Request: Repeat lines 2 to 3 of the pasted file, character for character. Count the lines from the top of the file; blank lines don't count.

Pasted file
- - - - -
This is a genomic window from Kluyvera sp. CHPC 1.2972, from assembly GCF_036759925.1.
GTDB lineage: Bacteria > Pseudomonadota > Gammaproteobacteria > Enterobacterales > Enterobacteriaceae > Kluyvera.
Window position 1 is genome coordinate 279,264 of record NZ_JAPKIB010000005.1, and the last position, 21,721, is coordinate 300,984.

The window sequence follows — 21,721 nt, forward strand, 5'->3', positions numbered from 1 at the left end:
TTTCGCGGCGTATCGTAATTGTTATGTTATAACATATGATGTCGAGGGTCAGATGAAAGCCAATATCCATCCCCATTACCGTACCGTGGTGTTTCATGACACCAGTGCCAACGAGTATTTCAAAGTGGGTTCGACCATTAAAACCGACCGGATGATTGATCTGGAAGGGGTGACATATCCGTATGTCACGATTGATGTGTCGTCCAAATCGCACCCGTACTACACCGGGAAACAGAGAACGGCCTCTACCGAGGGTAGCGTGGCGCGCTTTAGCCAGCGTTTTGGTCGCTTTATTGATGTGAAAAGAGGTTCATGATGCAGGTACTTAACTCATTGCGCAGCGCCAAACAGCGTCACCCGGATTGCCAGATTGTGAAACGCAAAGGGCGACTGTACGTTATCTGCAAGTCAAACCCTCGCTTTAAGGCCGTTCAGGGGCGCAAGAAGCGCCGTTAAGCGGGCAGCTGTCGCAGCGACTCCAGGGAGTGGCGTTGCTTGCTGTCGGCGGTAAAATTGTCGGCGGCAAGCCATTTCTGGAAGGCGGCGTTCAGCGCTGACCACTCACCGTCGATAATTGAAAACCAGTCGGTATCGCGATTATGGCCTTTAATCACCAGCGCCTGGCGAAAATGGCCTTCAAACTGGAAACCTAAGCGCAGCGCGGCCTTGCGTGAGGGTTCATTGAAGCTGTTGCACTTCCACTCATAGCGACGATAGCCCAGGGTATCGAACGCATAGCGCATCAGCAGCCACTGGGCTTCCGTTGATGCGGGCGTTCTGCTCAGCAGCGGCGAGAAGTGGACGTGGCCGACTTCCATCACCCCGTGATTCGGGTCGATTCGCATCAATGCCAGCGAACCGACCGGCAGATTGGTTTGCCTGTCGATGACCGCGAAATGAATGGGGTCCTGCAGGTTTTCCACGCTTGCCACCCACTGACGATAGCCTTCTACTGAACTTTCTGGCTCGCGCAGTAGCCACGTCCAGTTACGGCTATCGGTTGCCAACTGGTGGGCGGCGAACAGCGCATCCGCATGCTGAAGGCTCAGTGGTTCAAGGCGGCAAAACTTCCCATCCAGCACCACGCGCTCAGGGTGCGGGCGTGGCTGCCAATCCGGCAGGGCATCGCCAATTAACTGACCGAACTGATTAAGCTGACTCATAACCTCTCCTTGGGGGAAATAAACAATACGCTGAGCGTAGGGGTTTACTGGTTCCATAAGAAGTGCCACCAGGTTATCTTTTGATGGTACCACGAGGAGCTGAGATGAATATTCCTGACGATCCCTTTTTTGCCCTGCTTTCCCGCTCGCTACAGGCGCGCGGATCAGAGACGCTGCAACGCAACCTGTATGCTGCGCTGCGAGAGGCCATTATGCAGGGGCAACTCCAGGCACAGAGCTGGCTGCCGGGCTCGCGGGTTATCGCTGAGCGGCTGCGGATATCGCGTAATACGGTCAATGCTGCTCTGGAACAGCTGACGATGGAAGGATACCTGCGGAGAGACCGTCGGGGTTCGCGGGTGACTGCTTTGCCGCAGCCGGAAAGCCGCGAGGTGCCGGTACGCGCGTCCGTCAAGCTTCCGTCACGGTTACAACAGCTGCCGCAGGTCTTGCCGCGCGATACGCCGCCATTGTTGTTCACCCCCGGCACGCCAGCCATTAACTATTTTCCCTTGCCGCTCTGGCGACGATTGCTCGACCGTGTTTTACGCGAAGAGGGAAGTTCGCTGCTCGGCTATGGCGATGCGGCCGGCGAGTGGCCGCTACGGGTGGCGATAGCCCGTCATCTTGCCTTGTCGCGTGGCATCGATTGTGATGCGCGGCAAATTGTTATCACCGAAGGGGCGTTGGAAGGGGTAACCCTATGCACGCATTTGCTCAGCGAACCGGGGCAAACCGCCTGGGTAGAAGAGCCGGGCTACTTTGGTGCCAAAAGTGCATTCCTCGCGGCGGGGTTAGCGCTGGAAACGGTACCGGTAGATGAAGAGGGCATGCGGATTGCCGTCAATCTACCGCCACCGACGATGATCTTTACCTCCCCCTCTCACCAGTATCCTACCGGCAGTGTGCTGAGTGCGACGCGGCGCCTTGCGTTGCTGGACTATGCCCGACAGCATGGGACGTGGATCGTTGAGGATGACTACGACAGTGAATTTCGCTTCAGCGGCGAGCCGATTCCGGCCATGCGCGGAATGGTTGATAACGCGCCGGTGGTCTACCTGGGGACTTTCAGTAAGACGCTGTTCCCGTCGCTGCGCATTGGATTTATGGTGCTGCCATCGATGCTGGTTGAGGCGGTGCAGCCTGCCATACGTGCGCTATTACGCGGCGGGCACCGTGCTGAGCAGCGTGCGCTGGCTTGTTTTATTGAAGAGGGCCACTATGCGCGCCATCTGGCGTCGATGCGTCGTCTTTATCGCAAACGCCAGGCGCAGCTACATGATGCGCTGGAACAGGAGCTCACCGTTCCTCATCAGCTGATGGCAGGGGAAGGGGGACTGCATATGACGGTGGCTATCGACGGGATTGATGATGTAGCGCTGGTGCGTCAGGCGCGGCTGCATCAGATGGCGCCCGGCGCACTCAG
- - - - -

GTDB lineage: Bacteria > Pseudomonadota > Gammaproteobacteria > Enterobacterales > Enterobacteriaceae > Kluyvera.
Window position 1 is genome coordinate 279,264 of record NZ_JAPKIB010000005.1, and the last position, 21,721, is coordinate 300,984.